Marybeth Hicks

Nor will the task force change the way most families eat. For decades, our federal government already has offered far-reaching programs for nutrition promotion, food subsidies and disease prevention, and as Mrs. Obama points out, these problems are not going away.

On the other hand, we now have an abundance of government Web sites representing the growing nanny state for personal lifestyle support.

It's worth a tour of the ".gov" cybersphere to see just how involved our federal bureaucracy is in our daily lives. The subject of nutrition alone already enjoys millions of dollars in government Internet attention — never mind the countless publications, pamphlets and educational programs.

In addition to Mrs. Obama's new LetsMove.gov Web site, we can learn what and how to eat at teamnutrition.usda.gov, mypyramid.gov (another USDA site), healthymeals.nal.usda.gov (yet another USDA site), nifa.usda.gov (the National Institute of Food and Agriculture/Families, Youth and Communities), cnpp.usda.gov (Center for Nutrition Policy and Promotion), and USDA's Food and Nutrition service at fns.usda.gov, among others.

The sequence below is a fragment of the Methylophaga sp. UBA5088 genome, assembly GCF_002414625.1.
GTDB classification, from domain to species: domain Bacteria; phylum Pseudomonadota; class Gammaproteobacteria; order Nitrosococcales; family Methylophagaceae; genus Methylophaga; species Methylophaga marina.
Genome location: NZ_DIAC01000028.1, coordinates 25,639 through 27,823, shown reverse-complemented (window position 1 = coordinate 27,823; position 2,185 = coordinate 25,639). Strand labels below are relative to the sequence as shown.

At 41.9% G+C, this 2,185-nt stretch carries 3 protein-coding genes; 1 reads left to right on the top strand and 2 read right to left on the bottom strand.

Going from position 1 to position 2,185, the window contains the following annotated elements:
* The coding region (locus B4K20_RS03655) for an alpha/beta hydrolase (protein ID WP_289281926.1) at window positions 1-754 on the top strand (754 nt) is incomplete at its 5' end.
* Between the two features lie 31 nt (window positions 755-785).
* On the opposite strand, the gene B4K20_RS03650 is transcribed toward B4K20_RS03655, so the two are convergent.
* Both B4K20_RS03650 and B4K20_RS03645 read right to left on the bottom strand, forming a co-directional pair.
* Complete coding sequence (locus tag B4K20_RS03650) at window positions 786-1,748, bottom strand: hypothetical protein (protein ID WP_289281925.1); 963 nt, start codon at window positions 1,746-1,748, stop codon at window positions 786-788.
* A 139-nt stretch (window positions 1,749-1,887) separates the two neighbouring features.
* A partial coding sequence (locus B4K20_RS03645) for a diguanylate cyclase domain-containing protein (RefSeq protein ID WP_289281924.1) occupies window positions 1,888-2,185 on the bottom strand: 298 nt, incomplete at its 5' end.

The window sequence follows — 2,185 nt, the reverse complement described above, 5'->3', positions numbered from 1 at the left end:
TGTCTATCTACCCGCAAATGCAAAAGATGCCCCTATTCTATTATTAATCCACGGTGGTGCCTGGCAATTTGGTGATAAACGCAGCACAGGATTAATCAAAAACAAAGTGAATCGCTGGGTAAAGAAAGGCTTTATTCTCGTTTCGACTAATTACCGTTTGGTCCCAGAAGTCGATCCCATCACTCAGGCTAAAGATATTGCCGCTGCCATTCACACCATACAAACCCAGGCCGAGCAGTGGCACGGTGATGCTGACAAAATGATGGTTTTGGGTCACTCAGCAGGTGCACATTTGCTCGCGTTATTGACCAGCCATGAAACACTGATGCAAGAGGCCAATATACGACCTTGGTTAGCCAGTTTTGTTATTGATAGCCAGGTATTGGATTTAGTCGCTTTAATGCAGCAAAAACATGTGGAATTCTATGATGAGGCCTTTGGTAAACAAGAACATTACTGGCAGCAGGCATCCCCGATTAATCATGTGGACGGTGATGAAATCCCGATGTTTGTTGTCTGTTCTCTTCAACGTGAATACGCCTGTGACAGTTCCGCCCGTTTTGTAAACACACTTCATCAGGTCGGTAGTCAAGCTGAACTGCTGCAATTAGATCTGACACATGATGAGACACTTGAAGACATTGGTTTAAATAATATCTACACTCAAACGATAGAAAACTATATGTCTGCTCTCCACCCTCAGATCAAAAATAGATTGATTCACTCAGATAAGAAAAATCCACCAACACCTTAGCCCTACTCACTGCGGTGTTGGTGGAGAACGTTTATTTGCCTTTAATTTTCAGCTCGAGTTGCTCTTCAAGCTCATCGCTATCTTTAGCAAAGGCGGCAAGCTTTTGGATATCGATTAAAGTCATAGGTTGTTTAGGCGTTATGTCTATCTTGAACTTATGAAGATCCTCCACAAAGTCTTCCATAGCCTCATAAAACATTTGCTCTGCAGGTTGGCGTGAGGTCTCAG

Clearly, there is nothing about eating that the U.S. government isn't already telling us, so maybe that's not the problem.

Mrs. Obama is a concerned mother, and she sets a strong example for those who ought to implement many of her proven and effective parenting strategies. I applaud the use of her platform to urge Americans to face the childhood-obesity issue as a way to do a better job of parenting, period.

That's because it's not only an obesity crisis we face; it's a parenting crisis and a crisis of adulthood that has convinced too many Americans that our federal bureaucracy has an appropriate role in teaching us not just how to eat, but how to live.


Marybeth Hicks

Marybeth Hicks is the author of Don't Let the Kids Drink the Kool-Aid: Confronting the Left's Assault on Our Families, Faith, and Freedom (Regnery Publishers, 2011).